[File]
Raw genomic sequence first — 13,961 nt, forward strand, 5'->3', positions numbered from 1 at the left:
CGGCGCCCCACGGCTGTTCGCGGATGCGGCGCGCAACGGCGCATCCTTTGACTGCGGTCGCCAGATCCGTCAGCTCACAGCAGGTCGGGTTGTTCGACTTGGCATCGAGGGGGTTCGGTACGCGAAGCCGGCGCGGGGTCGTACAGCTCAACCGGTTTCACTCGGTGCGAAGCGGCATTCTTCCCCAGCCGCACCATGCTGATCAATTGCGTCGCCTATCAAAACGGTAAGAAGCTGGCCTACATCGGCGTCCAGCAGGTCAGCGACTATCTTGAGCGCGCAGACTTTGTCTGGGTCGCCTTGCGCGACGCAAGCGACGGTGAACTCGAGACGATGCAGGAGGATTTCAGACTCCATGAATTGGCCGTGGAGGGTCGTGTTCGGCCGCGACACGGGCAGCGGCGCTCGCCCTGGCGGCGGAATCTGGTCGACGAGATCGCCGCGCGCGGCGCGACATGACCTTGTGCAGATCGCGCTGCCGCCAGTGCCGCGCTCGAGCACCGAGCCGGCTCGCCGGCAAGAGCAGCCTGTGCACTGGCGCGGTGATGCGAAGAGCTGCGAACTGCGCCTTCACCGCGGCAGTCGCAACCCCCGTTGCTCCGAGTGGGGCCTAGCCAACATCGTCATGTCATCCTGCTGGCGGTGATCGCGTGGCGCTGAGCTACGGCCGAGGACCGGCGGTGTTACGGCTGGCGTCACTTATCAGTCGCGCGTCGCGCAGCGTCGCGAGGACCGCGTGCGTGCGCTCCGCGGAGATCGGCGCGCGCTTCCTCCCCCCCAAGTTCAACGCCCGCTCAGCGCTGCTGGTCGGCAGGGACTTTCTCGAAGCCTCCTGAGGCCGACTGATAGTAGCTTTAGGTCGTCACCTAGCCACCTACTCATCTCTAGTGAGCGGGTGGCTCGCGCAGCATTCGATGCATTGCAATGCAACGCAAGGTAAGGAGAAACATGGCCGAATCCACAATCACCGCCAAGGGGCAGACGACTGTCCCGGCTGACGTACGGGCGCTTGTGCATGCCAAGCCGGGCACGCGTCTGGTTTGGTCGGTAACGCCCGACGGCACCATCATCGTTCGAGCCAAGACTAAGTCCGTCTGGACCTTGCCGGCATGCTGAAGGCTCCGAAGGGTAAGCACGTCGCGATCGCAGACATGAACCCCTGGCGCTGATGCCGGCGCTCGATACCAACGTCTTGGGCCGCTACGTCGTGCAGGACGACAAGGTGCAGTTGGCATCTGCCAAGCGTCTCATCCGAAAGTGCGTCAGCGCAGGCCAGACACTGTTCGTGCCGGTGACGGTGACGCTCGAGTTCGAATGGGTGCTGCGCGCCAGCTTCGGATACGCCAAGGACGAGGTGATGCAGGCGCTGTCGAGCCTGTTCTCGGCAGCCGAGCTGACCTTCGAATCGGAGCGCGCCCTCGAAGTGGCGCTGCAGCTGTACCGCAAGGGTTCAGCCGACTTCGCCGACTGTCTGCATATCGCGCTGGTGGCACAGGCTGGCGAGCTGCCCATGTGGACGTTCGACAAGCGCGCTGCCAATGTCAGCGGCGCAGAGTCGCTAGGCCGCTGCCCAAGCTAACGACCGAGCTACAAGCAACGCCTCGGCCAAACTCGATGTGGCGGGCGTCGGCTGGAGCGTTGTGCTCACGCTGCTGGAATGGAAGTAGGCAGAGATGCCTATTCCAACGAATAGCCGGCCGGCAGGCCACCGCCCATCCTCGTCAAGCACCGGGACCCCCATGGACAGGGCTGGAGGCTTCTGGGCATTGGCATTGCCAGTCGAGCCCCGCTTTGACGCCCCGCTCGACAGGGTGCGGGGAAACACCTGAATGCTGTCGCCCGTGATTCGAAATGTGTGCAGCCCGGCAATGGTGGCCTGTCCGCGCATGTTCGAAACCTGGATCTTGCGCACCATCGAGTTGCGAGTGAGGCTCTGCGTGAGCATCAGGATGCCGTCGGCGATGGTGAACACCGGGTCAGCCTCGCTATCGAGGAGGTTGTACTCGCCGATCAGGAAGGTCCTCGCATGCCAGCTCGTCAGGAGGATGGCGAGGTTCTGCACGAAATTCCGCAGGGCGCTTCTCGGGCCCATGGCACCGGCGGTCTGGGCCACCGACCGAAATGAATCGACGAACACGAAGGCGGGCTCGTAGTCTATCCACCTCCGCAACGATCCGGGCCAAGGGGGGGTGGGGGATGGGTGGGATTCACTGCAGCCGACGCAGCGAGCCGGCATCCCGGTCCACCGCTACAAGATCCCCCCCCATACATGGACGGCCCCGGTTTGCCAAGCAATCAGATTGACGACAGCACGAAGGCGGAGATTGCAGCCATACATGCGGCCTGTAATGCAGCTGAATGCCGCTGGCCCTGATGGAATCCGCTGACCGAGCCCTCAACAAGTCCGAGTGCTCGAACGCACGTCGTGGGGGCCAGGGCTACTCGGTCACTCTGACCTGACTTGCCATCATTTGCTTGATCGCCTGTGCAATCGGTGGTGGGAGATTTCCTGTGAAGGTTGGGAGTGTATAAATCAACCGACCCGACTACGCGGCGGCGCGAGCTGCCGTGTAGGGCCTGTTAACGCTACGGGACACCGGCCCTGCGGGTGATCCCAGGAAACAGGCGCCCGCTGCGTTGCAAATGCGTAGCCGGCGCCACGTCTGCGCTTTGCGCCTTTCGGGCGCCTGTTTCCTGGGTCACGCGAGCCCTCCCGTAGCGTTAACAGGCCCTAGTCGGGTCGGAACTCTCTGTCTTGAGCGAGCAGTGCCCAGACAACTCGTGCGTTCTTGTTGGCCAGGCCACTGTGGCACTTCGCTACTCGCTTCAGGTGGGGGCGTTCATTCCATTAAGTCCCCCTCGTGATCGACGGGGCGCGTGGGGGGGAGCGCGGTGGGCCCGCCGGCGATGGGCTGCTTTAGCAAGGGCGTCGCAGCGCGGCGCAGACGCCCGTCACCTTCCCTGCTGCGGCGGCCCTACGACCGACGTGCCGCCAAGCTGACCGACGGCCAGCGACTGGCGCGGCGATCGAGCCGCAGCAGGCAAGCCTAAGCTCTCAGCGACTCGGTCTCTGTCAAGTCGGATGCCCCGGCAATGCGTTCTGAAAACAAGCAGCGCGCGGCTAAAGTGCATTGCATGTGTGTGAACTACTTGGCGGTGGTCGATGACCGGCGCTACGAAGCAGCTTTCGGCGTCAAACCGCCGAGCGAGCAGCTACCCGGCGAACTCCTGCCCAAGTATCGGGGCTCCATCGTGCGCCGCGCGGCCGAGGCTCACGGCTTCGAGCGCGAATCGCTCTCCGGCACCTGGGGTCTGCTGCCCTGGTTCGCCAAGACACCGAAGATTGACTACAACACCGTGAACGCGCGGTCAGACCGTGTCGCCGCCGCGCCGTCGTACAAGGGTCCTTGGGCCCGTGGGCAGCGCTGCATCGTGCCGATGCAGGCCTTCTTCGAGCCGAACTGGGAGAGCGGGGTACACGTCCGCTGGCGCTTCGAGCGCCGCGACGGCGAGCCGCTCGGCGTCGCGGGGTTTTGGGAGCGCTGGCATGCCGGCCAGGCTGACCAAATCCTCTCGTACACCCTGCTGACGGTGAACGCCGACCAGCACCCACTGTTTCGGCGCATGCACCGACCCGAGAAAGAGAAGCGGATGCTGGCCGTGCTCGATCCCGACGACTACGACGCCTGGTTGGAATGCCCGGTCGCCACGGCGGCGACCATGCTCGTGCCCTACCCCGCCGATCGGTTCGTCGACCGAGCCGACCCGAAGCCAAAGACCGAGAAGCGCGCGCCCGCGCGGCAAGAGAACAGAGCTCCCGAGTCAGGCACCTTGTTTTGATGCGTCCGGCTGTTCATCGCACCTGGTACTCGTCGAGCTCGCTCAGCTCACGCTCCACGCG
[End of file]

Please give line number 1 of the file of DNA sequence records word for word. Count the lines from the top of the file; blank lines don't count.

Raw genomic sequence first — 13,961 nt, forward strand, 5'->3', positions numbered from 1 at the left: